I recently wrote about my great-great-great-grandfather, Johnson Franklin Cunningham. I’m going to tell you about another Johnson Franklin Cunningham. Here he is, pictured below with my great-great-grandfather Amos Blakey Cunningham (click to see a larger version).
This photo was taken on August 10, 1952 at a family reunion in Oglethorpe County, Georgia. My great-great-grandfather Amos returned to Georgia to visit his sister and see his former home, which he had not seen in 70 years. Johnson Cunningham was a childhood playmate. At that time, he lived in Lexington, Georgia. I decided to see what I could find out about Johnson Franklin Cunningham.
I located him on the 1880 Census with his father James and mother Charlotte in the Grove Creek area of Oglethorpe County, Georgia. The census was enumerated on June 11, 1880. I was unable to locate him (or his parents) on the 1870 census, but I do believe he had been born by the time the census was taken. In 1880, he was 11 years old and worked on his family’s farm. If you click on the thumbnail of the census image below and scroll down to line 6, you will find his family.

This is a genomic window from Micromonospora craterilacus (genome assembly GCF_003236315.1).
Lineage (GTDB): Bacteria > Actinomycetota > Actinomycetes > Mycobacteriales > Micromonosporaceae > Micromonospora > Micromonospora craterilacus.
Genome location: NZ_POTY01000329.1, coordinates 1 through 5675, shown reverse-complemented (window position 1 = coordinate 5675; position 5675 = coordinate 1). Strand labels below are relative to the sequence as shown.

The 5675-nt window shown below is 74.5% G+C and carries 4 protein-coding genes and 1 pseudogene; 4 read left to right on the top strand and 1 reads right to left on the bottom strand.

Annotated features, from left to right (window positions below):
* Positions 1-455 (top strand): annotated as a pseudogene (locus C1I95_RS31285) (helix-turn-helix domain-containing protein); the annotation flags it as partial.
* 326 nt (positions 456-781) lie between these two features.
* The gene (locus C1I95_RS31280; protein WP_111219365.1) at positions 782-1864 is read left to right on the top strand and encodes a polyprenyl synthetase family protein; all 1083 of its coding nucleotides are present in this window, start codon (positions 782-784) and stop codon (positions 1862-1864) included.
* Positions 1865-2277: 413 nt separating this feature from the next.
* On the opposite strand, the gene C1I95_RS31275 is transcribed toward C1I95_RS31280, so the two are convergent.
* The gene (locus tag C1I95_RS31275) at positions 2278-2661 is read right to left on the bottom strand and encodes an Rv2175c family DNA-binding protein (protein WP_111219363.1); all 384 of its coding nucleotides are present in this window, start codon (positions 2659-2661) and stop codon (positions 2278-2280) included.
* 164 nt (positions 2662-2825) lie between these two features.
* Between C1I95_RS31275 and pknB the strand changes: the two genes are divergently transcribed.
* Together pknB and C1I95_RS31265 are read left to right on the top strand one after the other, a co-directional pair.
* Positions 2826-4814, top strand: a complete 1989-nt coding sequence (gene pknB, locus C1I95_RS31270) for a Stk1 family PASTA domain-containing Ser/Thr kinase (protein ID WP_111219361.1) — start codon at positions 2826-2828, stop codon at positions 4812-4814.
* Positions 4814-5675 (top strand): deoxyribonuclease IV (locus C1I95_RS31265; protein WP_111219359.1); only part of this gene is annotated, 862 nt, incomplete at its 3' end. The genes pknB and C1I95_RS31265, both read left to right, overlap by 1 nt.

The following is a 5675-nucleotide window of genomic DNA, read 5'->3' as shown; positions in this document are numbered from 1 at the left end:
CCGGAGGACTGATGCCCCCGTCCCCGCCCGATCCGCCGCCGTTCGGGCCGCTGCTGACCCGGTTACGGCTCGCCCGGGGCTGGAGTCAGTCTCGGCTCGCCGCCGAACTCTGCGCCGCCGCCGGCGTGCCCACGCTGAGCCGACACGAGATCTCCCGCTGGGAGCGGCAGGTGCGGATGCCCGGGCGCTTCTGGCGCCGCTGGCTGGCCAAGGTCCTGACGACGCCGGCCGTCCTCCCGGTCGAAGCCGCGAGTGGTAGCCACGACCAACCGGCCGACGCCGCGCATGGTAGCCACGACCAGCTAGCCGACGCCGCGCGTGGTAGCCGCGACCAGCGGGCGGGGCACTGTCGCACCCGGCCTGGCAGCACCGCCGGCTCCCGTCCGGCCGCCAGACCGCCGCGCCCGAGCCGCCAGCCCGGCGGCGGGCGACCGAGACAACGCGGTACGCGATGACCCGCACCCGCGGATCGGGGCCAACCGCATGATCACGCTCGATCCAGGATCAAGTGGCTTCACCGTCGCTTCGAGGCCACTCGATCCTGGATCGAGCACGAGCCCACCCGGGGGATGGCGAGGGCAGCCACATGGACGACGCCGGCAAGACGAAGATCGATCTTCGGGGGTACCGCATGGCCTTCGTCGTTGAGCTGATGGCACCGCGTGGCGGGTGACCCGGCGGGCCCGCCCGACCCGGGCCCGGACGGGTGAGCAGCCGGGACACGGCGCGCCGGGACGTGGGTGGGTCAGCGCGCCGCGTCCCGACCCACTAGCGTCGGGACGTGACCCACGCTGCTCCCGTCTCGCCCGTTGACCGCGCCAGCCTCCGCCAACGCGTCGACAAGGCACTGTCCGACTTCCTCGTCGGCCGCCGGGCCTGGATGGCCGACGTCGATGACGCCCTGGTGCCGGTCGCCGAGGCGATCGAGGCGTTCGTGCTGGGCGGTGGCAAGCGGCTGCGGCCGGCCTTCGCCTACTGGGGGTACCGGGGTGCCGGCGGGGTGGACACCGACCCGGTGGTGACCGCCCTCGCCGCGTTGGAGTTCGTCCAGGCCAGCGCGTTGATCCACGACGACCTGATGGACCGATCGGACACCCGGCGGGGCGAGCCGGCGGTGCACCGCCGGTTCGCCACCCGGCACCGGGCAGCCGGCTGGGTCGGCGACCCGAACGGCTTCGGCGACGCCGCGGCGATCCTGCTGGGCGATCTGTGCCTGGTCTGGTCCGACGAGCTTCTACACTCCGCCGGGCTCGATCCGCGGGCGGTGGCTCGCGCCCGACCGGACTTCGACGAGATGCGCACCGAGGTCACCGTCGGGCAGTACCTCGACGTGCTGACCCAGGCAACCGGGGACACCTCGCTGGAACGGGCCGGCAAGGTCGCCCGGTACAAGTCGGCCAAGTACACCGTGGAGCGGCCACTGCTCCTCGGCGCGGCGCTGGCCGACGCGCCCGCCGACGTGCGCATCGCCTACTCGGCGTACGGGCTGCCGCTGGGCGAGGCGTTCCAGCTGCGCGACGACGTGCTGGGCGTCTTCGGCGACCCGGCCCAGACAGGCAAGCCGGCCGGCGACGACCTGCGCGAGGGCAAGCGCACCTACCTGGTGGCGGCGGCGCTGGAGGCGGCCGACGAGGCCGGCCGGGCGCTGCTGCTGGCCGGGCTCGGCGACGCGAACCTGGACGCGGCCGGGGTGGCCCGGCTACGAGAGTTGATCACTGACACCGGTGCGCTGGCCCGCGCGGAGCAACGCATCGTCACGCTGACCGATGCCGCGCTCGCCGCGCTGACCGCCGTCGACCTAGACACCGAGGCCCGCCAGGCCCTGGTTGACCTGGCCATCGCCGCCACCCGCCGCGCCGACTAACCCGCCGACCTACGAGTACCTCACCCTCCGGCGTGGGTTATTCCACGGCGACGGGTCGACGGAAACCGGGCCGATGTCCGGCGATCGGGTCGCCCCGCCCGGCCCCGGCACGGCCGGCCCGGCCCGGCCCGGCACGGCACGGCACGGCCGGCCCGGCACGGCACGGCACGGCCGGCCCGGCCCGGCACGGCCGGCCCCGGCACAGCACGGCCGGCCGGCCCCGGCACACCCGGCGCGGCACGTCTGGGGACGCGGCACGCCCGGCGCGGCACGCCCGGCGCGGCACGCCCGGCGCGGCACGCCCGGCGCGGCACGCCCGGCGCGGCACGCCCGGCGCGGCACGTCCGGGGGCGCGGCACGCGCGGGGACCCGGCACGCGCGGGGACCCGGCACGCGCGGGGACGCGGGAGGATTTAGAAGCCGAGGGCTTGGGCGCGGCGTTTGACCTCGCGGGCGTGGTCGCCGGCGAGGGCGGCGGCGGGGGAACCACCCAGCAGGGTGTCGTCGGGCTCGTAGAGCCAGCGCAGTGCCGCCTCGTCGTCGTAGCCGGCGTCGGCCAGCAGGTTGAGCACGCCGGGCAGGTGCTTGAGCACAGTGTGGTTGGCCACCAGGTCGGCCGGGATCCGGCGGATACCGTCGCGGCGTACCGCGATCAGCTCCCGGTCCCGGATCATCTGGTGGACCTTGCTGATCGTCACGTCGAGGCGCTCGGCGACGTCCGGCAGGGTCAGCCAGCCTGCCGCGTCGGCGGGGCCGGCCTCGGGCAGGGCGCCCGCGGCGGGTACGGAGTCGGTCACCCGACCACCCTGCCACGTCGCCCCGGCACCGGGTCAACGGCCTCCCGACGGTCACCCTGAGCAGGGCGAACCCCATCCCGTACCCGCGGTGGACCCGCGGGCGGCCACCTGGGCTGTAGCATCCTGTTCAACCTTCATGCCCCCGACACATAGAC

I was unable to locate him on the 1900, 1910, or 1920 Census, but I don’t believe that he moved. I don’t know whether this is true or not, but I suspect that racism may have played a part in whether or not Southern census-takers were diligent about counting African Americans. At any rate, I found him again in the 1930 Census with his wife Eliza in the same area — Grove Creek, Oglethorpe County, Georgia. This census was enumerated April 14 and 15, 1930. What I was able to learn about him from this census is that he was 61 years old, owned a farm, could read and write, had an adopted son named Carey B. Cunningham and two adopted daughters named Mamie Armstrong and Annie B. Cunningham, and lived on Lexington Road. He probably married about 1902 to Eliza. The entire family was born in Georgia, and both Johnson and Eliza’s parents were born in Georgia as well. If you click on the thumbnail below and scroll down to line 71, you will see Johnson Franklin Cunningham and his family.